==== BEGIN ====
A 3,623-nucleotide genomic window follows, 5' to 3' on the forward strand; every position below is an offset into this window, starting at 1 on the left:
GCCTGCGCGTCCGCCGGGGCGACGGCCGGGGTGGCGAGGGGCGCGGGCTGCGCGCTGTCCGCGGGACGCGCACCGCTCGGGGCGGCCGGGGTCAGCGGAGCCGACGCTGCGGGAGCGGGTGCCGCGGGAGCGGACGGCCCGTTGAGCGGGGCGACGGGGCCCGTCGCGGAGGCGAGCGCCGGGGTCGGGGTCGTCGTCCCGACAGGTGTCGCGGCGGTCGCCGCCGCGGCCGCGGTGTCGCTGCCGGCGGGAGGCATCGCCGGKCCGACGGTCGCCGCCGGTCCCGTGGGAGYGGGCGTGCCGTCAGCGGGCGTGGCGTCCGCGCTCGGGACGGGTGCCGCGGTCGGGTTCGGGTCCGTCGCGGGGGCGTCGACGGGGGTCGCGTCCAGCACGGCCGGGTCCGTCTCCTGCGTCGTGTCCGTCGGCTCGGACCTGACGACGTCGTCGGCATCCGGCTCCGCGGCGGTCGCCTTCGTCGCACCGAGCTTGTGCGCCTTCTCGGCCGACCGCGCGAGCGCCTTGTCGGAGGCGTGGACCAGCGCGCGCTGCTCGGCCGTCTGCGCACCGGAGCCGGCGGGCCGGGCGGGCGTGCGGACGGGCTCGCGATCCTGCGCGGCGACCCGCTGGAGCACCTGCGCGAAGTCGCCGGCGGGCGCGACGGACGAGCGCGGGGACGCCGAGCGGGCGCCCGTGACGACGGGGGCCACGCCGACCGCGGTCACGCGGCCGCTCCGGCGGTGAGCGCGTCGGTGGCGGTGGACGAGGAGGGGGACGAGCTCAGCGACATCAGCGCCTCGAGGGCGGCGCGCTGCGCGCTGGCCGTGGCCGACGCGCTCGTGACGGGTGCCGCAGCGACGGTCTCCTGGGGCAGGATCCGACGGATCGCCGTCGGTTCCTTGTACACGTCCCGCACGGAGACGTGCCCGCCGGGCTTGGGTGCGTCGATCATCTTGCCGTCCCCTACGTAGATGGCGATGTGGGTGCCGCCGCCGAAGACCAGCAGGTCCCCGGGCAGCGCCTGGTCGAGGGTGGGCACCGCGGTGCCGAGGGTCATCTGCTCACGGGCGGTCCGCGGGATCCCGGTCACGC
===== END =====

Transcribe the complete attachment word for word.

A 3,623-nucleotide genomic window follows, 5' to 3' on the forward strand; every position below is an offset into this window, starting at 1 on the left:
GCCTGCGCGTCCGCCGGGGCGACGGCCGGGGTGGCGAGGGGCGCGGGCTGCGCGCTGTCCGCGGGACGCGCACCGCTCGGGGCGGCCGGGGTCAGCGGAGCCGACGCTGCGGGAGCGGGTGCCGCGGGAGCGGACGGCCCGTTGAGCGGGGCGACGGGGCCCGTCGCGGAGGCGAGCGCCGGGGTCGGGGTCGTCGTCCCGACAGGTGTCGCGGCGGTCGCCGCCGCGGCCGCGGTGTCGCTGCCGGCGGGAGGCATCGCCGGKCCGACGGTCGCCGCCGGTCCCGTGGGAGYGGGCGTGCCGTCAGCGGGCGTGGCGTCCGCGCTCGGGACGGGTGCCGCGGTCGGGTTCGGGTCCGTCGCGGGGGCGTCGACGGGGGTCGCGTCCAGCACGGCCGGGTCCGTCTCCTGCGTCGTGTCCGTCGGCTCGGACCTGACGACGTCGTCGGCATCCGGCTCCGCGGCGGTCGCCTTCGTCGCACCGAGCTTGTGCGCCTTCTCGGCCGACCGCGCGAGCGCCTTGTCGGAGGCGTGGACCAGCGCGCGCTGCTCGGCCGTCTGCGCACCGGAGCCGGCGGGCCGGGCGGGCGTGCGGACGGGCTCGCGATCCTGCGCGGCGACCCGCTGGAGCACCTGCGCGAAGTCGCCGGCGGGCGCGACGGACGAGCGCGGGGACGCCGAGCGGGCGCCCGTGACGACGGGGGCCACGCCGACCGCGGTCACGCGGCCGCTCCGGCGGTGAGCGCGTCGGTGGCGGTGGACGAGGAGGGGGACGAGCTCAGCGACATCAGCGCCTCGAGGGCGGCGCGCTGCGCGCTGGCCGTGGCCGACGCGCTCGTGACGGGTGCCGCAGCGACGGTCTCCTGGGGCAGGATCCGACGGATCGCCGTCGGTTCCTTGTACACGTCCCGCACGGAGACGTGCCCGCCGGGCTTGGGTGCGTCGATCATCTTGCCGTCCCCTACGTAGATGGCGATGTGGGTGCCGCCGCCGAAGACCAGCAGGTCCCCGGGCAGCGCCTGGTCGAGGGTGGGCACCGCGGTGCCGAGGGTCATCTGCTCACGGGCGGTCCGCGGGATCCCGGTCACGC